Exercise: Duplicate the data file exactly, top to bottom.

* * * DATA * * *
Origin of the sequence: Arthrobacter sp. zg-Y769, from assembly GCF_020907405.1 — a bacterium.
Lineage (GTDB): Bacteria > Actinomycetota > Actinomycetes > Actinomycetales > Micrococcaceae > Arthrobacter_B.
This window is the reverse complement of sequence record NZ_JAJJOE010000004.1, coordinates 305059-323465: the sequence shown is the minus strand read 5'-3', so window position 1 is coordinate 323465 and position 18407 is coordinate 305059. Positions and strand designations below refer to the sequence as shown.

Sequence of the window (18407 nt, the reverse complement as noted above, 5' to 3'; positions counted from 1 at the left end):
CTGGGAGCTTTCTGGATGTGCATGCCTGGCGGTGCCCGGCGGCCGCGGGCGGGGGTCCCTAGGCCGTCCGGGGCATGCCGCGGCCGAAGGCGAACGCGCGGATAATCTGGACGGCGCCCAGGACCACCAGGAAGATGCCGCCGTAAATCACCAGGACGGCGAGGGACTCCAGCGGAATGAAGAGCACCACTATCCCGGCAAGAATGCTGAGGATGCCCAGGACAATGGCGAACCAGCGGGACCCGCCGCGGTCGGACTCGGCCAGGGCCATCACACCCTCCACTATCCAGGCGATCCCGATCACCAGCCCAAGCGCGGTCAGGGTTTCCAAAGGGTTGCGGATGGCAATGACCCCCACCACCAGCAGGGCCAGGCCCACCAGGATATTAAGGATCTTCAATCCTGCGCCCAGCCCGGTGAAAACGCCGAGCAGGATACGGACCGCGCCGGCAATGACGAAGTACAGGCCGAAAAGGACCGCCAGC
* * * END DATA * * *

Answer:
Origin of the sequence: Arthrobacter sp. zg-Y769, from assembly GCF_020907405.1 — a bacterium.
Lineage (GTDB): Bacteria > Actinomycetota > Actinomycetes > Actinomycetales > Micrococcaceae > Arthrobacter_B.
This window is the reverse complement of sequence record NZ_JAJJOE010000004.1, coordinates 305059-323465: the sequence shown is the minus strand read 5'-3', so window position 1 is coordinate 323465 and position 18407 is coordinate 305059. Positions and strand designations below refer to the sequence as shown.

Sequence of the window (18407 nt, the reverse complement as noted above, 5' to 3'; positions counted from 1 at the left end):
CTGGGAGCTTTCTGGATGTGCATGCCTGGCGGTGCCCGGCGGCCGCGGGCGGGGGTCCCTAGGCCGTCCGGGGCATGCCGCGGCCGAAGGCGAACGCGCGGATAATCTGGACGGCGCCCAGGACCACCAGGAAGATGCCGCCGTAAATCACCAGGACGGCGAGGGACTCCAGCGGAATGAAGAGCACCACTATCCCGGCAAGAATGCTGAGGATGCCCAGGACAATGGCGAACCAGCGGGACCCGCCGCGGTCGGACTCGGCCAGGGCCATCACACCCTCCACTATCCAGGCGATCCCGATCACCAGCCCAAGCGCGGTCAGGGTTTCCAAAGGGTTGCGGATGGCAATGACCCCCACCACCAGCAGGGCCAGGCCCACCAGGATATTAAGGATCTTCAATCCTGCGCCCAGCCCGGTGAAAACGCCGAGCAGGATACGGACCGCGCCGGCAATGACGAAGTACAGGCCGAAAAGGACCGCCAGC